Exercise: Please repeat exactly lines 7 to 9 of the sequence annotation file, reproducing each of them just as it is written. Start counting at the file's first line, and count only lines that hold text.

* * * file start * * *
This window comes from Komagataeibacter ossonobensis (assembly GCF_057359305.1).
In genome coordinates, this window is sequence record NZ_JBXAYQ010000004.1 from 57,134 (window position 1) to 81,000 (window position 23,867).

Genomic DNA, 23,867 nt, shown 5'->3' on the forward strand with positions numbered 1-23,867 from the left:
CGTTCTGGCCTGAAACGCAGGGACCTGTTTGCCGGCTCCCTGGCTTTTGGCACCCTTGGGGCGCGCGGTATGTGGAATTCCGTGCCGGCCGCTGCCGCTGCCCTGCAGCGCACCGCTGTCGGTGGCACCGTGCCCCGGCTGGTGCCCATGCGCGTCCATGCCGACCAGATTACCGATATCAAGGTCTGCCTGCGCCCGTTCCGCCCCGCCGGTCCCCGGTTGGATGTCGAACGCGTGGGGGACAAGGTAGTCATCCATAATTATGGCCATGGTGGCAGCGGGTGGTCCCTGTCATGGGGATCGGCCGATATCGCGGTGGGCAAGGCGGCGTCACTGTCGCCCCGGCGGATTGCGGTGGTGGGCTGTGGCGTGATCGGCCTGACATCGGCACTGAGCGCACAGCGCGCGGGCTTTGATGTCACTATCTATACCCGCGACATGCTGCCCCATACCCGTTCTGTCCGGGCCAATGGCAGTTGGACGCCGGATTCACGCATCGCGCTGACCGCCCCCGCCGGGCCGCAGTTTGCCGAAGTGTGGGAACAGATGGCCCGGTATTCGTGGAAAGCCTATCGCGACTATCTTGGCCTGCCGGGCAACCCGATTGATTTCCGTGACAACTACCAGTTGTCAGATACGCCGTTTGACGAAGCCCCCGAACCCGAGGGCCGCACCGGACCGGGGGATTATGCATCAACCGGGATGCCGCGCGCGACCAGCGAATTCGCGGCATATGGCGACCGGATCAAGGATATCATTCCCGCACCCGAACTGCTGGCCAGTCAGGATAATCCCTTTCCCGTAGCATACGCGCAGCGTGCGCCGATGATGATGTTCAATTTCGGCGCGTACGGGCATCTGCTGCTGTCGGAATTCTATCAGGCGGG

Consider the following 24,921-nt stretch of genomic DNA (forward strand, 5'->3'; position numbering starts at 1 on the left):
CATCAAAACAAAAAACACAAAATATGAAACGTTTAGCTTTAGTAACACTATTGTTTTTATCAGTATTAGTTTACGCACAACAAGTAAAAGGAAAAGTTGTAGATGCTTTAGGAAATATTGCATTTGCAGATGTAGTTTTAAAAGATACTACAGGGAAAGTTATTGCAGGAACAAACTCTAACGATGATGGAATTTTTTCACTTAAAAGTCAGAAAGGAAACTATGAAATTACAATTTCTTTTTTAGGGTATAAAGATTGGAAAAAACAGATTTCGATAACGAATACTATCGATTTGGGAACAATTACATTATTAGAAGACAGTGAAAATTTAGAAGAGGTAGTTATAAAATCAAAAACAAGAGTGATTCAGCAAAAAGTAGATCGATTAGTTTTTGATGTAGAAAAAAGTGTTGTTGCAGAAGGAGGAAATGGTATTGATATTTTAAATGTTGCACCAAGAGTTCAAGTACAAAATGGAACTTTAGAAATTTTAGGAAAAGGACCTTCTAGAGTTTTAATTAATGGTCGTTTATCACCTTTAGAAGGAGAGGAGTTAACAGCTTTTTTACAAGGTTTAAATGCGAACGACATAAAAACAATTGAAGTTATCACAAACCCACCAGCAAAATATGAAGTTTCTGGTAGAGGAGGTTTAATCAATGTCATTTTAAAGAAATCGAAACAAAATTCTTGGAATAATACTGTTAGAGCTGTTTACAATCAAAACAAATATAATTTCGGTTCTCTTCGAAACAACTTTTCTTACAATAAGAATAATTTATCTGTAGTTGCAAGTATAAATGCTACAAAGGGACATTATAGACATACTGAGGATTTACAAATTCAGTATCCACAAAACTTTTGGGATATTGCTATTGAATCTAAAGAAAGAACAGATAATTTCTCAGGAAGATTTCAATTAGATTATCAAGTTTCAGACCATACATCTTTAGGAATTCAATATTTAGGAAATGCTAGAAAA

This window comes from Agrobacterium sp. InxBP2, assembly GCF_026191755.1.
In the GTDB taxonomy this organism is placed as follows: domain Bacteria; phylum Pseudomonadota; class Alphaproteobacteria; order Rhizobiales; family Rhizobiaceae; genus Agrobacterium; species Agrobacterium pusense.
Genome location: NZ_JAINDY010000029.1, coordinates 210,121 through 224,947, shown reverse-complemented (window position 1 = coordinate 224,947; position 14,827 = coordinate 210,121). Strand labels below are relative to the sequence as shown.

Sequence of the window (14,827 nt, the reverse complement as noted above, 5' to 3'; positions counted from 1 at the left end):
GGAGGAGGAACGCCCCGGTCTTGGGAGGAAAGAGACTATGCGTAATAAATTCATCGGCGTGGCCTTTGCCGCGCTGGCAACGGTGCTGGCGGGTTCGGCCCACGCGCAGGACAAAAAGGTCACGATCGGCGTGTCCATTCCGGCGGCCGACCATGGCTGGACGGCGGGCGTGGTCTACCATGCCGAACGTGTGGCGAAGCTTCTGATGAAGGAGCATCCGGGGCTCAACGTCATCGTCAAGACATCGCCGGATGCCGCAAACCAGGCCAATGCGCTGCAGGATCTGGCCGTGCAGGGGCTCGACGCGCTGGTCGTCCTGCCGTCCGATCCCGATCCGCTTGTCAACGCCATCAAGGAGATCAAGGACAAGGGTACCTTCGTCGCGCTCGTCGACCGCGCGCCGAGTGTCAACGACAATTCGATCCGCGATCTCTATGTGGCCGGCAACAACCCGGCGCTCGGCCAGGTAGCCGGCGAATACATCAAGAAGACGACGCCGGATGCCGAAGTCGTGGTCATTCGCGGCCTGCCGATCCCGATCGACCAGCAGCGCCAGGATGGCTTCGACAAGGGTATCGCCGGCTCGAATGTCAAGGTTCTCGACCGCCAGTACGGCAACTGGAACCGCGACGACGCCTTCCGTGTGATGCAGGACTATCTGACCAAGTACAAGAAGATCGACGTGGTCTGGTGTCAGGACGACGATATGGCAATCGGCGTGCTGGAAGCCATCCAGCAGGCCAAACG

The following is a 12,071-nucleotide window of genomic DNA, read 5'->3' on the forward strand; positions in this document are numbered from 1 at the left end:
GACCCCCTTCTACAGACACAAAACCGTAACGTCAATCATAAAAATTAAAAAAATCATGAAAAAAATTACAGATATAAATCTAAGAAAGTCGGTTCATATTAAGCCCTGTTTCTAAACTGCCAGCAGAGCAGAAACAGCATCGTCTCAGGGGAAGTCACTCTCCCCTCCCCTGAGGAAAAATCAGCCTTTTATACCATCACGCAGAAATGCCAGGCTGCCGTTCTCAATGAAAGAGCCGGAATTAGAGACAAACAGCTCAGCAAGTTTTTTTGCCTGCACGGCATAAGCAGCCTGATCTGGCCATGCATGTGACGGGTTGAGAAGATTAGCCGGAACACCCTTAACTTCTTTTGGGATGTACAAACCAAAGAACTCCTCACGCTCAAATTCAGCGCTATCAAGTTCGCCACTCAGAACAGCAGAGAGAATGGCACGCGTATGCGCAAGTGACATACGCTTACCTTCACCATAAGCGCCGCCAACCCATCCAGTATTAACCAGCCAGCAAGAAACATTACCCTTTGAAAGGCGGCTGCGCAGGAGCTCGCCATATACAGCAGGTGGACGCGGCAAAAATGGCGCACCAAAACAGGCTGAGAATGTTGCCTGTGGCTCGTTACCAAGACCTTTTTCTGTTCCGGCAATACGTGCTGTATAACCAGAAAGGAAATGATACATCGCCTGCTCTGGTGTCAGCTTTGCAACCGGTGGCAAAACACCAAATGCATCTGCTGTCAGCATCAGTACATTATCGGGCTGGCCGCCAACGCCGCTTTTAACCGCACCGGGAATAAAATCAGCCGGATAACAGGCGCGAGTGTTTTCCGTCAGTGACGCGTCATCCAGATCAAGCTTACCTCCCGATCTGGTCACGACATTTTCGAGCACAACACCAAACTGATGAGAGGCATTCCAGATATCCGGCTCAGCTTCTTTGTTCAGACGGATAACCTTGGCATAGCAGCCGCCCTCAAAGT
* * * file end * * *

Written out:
This window comes from Agrobacterium sp. InxBP2, assembly GCF_026191755.1.
In the GTDB taxonomy this organism is placed as follows: domain Bacteria; phylum Pseudomonadota; class Alphaproteobacteria; order Rhizobiales; family Rhizobiaceae; genus Agrobacterium; species Agrobacterium pusense.
Genome location: NZ_JAINDY010000029.1, coordinates 210,121 through 224,947, shown reverse-complemented (window position 1 = coordinate 224,947; position 14,827 = coordinate 210,121). Strand labels below are relative to the sequence as shown.